Part 1

Name: Buvette
Current Release: Elasticity on Pan European
Musical Recommendations: Don Carlos and Esma Redzepova
Website/ Contact: If you enjoyed this interview with Buvette you can find more information about him on Facebook

When did you start writing/producing music - and what or who were your early passions and influences?

My early influences are the things my father used to listen to. Lots of different stuff: Led Zeppelin but also Peruvian traditional music, classical Indian and early house music. I started playing the drums when I was 14 and we had a band a couple of weeks later with my close friends in the Swiss mountains. I have to admit that when we started playing together, all of our main influences was the music that happened between 1967 and 1972. We were radical; Electric Ladyland, Deep Purple in Rock, Iron Butterfly, Live at Leeds by The Who etc.

For most artists, originality is first preceded by a phase of learning and, often, emulating others. What was this like for you? How would you describe your own development as an artist and the transition towards your own voice? 

Being as musically curious as possible; going towards lots of different musical genres with a focus on a non-academic vision of things. My parents took me to lots of types of concerts, and later I just tried to enlarge the panorama.

What were your main compositional- and production-challenges in the beginning and how have they changed over time?

In the beginning it was not about composition or production. The main thing was just the energy and being able to play together and share a musical way of making something together.
Now I am much more into aesthetics and tricks. I want my songs to surprise the listener. I want them to switch from one landscape to another.

Tell us about your studio, please. What were criteria when setting it up and how does this environment influence the creative process? How important, relatively speaking, are factors like mood, ergonomics, haptics and technology for you?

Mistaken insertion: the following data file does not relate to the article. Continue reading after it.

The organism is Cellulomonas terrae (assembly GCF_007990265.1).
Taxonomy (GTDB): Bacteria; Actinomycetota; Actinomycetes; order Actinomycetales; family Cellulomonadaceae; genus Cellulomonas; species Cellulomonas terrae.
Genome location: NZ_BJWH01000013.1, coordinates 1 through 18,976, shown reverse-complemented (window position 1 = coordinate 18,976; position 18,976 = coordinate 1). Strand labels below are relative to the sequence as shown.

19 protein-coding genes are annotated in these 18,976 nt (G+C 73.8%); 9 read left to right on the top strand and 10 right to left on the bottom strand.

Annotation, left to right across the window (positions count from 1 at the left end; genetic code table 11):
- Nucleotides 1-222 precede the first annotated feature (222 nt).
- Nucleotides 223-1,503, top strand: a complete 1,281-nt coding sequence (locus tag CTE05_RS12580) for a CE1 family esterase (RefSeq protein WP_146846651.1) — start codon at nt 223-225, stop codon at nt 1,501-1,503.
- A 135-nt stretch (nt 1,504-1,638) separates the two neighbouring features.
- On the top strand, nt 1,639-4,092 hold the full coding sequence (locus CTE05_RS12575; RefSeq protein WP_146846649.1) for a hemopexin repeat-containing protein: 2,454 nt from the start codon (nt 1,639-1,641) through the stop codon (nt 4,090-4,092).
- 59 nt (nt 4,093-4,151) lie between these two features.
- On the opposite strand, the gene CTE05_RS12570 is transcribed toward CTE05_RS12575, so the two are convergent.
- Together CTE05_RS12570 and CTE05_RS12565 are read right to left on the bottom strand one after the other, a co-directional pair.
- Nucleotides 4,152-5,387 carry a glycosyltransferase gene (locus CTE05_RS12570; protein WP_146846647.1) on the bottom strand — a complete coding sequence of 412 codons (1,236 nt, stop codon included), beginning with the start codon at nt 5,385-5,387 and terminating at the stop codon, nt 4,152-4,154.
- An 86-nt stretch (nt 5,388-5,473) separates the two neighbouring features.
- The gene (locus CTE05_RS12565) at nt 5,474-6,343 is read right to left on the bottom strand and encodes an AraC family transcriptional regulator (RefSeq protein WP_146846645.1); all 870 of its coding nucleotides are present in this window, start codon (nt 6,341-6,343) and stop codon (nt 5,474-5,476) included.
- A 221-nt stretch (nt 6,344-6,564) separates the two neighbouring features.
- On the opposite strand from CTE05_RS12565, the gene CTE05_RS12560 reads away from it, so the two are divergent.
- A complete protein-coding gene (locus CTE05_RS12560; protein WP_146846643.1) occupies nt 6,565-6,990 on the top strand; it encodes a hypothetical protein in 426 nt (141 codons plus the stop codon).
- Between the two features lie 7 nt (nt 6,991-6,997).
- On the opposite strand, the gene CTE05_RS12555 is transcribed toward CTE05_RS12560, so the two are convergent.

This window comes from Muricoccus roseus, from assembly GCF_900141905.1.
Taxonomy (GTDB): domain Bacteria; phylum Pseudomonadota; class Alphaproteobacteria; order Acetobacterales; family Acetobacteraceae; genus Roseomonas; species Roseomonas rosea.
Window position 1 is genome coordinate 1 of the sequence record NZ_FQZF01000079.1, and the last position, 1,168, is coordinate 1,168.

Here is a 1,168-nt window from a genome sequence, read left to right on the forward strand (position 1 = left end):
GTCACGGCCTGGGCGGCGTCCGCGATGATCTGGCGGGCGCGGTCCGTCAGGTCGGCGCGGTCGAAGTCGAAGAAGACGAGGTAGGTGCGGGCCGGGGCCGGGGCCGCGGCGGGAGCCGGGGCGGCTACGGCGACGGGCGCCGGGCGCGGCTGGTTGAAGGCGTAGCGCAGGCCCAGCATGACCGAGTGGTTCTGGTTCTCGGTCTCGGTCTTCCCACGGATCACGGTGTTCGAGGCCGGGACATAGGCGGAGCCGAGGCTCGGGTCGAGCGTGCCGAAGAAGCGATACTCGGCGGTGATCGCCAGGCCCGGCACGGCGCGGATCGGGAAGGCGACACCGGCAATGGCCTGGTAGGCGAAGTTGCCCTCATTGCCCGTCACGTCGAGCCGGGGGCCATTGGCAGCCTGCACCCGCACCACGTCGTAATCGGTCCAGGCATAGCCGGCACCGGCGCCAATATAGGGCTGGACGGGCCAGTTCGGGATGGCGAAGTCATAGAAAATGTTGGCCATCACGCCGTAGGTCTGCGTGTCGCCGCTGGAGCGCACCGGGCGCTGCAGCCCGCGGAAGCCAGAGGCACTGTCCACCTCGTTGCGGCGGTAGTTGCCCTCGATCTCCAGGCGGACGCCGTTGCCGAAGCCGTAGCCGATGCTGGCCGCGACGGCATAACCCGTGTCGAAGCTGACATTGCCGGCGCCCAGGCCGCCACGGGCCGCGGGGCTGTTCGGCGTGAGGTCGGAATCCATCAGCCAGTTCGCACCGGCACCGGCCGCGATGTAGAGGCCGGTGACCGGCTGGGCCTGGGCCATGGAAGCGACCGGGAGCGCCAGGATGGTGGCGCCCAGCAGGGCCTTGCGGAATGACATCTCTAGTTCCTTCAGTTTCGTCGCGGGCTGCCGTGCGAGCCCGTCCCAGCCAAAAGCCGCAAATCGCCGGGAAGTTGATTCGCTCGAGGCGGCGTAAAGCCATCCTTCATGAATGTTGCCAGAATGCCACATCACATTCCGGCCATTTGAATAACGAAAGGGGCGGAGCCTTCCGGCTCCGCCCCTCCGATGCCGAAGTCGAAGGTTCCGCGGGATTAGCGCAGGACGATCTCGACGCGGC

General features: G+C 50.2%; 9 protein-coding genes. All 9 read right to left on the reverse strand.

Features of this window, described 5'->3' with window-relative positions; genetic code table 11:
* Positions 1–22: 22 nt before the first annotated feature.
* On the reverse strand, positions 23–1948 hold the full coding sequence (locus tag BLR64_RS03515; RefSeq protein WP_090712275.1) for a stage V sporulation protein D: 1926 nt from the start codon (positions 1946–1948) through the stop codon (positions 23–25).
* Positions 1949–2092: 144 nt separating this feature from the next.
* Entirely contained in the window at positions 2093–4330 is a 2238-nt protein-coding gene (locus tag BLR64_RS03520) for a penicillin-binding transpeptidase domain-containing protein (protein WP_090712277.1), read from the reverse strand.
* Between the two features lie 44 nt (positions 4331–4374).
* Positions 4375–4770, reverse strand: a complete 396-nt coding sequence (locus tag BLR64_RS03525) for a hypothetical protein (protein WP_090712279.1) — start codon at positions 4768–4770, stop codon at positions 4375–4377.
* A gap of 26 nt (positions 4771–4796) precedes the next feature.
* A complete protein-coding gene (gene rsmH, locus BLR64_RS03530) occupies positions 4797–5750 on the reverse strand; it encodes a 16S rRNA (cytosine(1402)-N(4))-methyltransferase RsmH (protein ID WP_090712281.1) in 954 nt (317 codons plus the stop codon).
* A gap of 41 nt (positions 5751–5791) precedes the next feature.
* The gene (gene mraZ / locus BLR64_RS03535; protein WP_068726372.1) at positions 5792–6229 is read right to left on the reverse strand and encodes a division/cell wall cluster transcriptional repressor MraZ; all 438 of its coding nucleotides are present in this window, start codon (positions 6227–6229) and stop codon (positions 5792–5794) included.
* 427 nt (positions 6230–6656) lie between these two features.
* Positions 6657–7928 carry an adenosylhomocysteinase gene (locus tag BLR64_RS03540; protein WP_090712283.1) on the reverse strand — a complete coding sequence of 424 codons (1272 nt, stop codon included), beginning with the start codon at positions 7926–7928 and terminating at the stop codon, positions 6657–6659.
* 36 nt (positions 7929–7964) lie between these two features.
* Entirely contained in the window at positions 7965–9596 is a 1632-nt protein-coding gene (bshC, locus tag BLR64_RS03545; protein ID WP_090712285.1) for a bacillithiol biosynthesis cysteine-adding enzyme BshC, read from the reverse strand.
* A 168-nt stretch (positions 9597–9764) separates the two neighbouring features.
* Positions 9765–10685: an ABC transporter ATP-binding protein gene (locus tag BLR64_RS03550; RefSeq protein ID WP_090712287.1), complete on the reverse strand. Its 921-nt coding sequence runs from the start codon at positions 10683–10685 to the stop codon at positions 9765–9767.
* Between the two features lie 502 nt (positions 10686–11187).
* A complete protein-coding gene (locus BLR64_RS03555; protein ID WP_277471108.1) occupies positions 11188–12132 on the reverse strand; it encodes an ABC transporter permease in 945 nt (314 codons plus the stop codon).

My studio is very different than the one I’ve worked in before. Also for a long time my studio was just everywhere. During the first four years playing as Buvette I did everything under a garage in the mountains. Nice view, but cold. Despite that I’ve slept there hundreds of time, usually four hours max, no matter if it was day or night. But all the music was done on my side. No one would listen to it before it was finished. Nobody other than me was allowed in that room. Now I’m working in Paris, at Pan European’s studio and it’s a messy but functional room with lots of gear, empty cans and friendly visitors. The open door totally changed the way of doing music.

What are currently some of the most important tools and instruments you're using? 

Drums, a dx-7, a couple of drum machines, percussion, a zoom recorder, and lately a piano. 

Many contemporary production tools already take over significant parts of what would formerly have constituted compositional work. In which way do certain production tools suggest certain approaches, in which way do they limit and/or expand your own creativity? Are there any promising solutions or set-ups capable of triggering new ideas inside of you as a composer?  

I’ve started to use a computer for my music instead of just a sampler in 2011. I’ve always used technology in a minimal way. The computer helps me gather all the samples of a song, but I don’t really use it to create any types of sounds (apart from a couple of MIDI basses). I’m not too much into VSTs etc. Playing live with other people with as little gear as possible satisfies and enlarges my creativity more than the machines. 

Could you describe your creative process on the basis of a piece or album that's particularly dear to you, please? Where do ideas come from, what do you start with and how do you go about shaping these ideas?

Most of the Elasticity creative process has been made on the drums. It’s my main instrument. I’ve spent three months in my basement, playing the drums, having short breaks to record the melodies that came to my mind as I was playing. Then I start enlarging the thing and getting to the point. The music inspires the lyrics most of the time. It tells the climate, the atmosphere of the scene.


1 / 2
Next page:
Part 2